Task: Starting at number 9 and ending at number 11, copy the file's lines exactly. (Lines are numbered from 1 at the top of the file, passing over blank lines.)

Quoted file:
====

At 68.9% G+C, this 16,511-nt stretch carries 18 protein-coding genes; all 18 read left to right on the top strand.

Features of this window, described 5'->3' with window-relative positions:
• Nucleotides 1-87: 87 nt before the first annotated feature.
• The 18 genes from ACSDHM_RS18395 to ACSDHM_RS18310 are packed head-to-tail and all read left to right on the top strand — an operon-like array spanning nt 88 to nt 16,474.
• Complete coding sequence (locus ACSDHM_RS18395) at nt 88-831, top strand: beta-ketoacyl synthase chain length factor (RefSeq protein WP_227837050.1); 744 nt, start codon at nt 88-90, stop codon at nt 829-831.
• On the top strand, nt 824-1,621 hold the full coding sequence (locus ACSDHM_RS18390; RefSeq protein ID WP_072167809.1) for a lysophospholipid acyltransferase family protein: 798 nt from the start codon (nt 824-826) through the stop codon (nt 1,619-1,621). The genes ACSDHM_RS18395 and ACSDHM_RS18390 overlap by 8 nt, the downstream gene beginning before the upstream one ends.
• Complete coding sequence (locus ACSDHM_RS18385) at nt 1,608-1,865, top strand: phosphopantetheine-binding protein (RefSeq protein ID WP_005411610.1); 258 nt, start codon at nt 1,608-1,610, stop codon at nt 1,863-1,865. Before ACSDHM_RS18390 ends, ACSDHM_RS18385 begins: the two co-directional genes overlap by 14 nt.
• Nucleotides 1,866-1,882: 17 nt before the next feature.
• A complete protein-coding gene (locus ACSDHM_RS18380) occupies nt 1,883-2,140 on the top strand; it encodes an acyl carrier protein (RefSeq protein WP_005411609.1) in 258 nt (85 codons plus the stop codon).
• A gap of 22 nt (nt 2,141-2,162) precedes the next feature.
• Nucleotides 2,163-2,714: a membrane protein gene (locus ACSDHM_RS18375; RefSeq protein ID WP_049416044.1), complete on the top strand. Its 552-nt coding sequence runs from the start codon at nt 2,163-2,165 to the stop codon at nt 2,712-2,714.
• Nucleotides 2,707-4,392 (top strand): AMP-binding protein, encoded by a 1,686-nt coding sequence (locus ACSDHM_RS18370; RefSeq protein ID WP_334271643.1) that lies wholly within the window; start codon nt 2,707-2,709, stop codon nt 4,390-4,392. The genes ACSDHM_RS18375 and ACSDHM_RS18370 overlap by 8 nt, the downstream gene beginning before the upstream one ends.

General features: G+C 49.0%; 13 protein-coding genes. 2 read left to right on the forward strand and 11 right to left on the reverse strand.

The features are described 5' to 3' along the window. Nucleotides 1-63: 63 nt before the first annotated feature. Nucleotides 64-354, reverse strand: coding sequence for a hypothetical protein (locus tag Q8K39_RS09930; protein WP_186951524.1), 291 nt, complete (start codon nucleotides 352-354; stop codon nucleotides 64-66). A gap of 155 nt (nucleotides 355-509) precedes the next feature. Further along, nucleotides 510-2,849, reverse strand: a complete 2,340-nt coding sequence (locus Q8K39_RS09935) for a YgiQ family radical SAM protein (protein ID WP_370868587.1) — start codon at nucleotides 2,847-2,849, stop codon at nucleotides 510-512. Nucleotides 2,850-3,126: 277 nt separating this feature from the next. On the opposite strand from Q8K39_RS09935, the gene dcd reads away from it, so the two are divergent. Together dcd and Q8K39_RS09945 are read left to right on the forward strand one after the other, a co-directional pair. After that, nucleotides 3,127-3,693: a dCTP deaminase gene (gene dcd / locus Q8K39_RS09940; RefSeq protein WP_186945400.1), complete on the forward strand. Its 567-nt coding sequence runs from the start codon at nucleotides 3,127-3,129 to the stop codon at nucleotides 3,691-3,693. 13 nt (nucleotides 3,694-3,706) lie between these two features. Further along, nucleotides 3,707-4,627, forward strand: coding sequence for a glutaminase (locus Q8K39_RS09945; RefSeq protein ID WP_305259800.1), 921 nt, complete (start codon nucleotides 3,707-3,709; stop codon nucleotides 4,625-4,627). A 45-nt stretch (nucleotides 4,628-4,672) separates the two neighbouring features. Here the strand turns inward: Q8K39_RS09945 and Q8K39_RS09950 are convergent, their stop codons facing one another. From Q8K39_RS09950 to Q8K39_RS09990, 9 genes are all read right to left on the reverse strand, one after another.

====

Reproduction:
• A complete protein-coding gene (locus ACSDHM_RS18380) occupies nt 1,883-2,140 on the top strand; it encodes an acyl carrier protein (RefSeq protein WP_005411609.1) in 258 nt (85 codons plus the stop codon).
• A gap of 22 nt (nt 2,141-2,162) precedes the next feature.
• Nucleotides 2,163-2,714: a membrane protein gene (locus ACSDHM_RS18375; RefSeq protein ID WP_049416044.1), complete on the top strand. Its 552-nt coding sequence runs from the start codon at nt 2,163-2,165 to the stop codon at nt 2,712-2,714.